March 22, 2023
Decarbonizing supply chains is an important goal for shippers, ocean liners, and transporters, as it can help to reduce their environmental impact and improve their sustainability. One key area where these parties can focus on reducing their carbon footprint is by making better use of empty ocean containers. These containers are a crucial component of the global shipping industry, but they are often underutilized or misused and left sitting idle at ports, depots and yards for long periods of time. Over 50% of the time inland ocean containers are empty and not in transit.
One big way that shippers can improve the use of empty ocean containers is by reusing them outside of the ports for exporters. This is called street turns or container triangulation within the industry. The reuse of empty import containers for export moves.
Street turns can help to reduce the need for empty containers to be pulled from ports or staged via rail. In a country where the import side far outweighs the export side, the needed empty containers to suffice the exporters bookings with their trucking partners is there. The large issue is connecting the import side with the export side and creating these beneficial transactions outside of port. This can be solved with easy to use technology, integrations, data sharing and cooperation. No easy ask or task, but what we at Qualle are working to help tackle.
In addition by reusing empty containers outside of ports - shippers, transporters and ocean liners can reduce the number of empty containers that need to be transported back to the ports where they will sit and take up space.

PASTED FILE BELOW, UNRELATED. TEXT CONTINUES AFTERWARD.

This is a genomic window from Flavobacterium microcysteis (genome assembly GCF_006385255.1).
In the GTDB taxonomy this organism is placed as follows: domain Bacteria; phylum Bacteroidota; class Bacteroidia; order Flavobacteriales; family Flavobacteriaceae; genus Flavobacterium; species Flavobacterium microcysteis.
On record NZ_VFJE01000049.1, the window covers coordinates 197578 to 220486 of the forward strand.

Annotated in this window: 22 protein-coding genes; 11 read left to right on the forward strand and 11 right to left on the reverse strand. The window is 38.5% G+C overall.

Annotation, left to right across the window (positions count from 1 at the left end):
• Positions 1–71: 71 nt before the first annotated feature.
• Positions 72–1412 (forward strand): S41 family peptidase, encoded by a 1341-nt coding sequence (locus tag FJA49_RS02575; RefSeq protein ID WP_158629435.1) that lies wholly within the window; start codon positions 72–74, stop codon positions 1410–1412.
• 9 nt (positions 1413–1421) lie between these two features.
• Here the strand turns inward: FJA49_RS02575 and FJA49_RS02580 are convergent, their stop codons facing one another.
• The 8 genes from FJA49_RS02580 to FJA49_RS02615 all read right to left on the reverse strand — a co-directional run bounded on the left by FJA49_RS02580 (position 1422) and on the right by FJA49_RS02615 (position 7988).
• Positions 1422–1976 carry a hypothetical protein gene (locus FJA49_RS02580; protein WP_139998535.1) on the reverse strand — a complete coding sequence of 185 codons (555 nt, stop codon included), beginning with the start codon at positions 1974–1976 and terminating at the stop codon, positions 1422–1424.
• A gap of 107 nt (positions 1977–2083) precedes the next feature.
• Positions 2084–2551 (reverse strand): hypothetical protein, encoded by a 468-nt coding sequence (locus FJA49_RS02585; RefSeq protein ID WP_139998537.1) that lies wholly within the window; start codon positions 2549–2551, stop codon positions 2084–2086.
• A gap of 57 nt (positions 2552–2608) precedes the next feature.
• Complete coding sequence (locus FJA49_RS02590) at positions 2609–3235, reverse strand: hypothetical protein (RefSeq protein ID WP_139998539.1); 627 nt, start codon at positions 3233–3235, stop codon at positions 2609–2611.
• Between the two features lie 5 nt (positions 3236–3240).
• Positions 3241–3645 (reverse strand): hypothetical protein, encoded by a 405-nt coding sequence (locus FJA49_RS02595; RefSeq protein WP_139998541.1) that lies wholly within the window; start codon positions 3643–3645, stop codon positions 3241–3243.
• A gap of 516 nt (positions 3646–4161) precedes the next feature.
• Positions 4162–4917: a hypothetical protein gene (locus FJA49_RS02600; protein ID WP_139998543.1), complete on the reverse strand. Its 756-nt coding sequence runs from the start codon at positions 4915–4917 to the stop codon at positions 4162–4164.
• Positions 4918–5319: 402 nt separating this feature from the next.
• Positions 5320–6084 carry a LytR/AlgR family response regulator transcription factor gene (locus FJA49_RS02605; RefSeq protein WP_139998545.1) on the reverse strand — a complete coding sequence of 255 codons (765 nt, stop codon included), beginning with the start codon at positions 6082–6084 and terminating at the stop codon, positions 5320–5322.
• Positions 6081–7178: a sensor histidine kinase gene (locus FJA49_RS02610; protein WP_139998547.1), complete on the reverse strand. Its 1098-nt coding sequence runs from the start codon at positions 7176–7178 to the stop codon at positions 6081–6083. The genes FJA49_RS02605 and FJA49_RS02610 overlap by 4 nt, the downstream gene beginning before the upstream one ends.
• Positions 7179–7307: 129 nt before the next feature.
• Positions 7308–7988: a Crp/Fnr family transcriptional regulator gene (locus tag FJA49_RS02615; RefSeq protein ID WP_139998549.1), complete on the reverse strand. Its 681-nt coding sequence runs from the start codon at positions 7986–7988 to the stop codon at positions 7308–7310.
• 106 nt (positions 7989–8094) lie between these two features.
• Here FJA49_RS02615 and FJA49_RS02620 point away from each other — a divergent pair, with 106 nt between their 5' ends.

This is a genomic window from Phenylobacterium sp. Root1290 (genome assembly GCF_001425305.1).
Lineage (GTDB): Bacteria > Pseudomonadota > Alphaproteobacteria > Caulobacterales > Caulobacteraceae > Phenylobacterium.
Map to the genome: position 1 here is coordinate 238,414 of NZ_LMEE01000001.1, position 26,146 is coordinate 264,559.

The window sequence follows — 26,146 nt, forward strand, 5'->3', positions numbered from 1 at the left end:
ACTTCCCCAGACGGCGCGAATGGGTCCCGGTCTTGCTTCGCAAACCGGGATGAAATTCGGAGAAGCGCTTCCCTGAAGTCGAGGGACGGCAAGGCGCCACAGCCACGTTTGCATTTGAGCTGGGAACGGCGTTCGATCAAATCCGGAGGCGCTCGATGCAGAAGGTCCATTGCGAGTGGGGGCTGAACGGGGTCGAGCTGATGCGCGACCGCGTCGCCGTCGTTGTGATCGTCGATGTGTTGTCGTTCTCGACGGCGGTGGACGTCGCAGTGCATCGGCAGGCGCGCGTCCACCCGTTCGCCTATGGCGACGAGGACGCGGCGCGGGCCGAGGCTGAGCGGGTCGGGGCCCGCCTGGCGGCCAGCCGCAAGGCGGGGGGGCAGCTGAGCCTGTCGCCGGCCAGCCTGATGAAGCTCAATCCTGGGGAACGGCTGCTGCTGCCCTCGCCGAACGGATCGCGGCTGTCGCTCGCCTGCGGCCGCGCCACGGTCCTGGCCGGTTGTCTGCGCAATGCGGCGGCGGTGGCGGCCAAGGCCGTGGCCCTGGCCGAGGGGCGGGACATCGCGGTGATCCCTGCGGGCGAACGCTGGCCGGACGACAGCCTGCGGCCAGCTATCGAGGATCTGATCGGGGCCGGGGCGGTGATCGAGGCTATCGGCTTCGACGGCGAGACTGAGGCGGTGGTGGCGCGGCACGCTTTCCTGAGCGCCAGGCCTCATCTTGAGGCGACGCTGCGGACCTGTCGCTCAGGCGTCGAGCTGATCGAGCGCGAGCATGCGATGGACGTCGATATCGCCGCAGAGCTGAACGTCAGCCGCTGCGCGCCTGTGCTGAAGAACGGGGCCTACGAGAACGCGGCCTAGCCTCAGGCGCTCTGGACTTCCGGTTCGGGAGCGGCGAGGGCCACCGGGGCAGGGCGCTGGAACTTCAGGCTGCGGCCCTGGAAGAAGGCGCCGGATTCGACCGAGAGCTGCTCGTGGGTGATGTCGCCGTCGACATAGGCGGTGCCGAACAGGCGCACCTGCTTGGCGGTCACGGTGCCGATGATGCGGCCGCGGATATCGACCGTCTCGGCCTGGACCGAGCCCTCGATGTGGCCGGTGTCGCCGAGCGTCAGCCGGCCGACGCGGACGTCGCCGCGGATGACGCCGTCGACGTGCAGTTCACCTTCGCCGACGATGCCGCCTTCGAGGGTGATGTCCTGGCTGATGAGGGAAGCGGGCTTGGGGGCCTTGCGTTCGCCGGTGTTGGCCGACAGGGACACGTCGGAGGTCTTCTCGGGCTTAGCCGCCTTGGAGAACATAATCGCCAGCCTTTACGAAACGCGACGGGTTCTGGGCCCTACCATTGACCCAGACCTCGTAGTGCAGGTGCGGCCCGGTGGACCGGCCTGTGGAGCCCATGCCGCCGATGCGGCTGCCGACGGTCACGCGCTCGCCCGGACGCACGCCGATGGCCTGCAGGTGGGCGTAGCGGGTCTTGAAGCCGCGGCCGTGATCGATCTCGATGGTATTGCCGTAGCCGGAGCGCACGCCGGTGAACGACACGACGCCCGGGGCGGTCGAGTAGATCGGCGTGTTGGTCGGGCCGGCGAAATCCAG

At the height of the pandemic and even now almost every depot and terminal in the US was filled to the brim with empty containers. This caused huge issues in terms of container flow, operations, and congestions that reverberated across the entire supply chain and ultimately to the consumer shelves. Pushing more loaded exports back to ports and less empty containers helps alleviate a lot of this and will ultimately allow the ocean liners to scale back the number of needed containers in circulation to execute their customers needs. This will lower the carbon output of our ports, terminals, and waiting trucks.
Another way that ocean liners can improve the use of empty ocean containers is by selling them off in the private market for storage or even as housing. By identifying older containers in markets and removing them from circulation this can help extend their shelf lives in secondary markets and make better reuse of them for good cause. When too many containers are in circulation you are left with many wasteful moves, increased empty mileage and increased co2 emission outputs.
Overall, there are many ways that shippers can focus on decarbonizing their supply chains by making better use of empty ocean containers. By reusing containers more efficiently, using them for other purposes in private markets, and reducing the number of empty containers in circulation, shippers, ocean liners, and transporters can help to reduce their environmental impact and improve their sustainability.
It's also important to note that, by implementing these practices, the companies can also benefit from cost savings, which can be another incentive for them to focus on decarbonizing their supply chain. So, it's a win-win situation for companies and the environment.
Your street turn and empty container repositioning solution,
March 22, 2023
Decarbonizing supply chains is an important goal for shippers, ocean liners, and transporters, as it can help to reduce their environmental impact and improve their sustainability.
Qualle Marketing Team
March 7, 2023
Qualle will roll out its platform across North America to help make the port markets more efficient
December 20, 2022
Even people who don’t work in the supply chain industry have heard about port congestion over the past two years. From LA to Rotterdam to Shanghai there have been disruptions and imbalances causing massive port congestion and delays.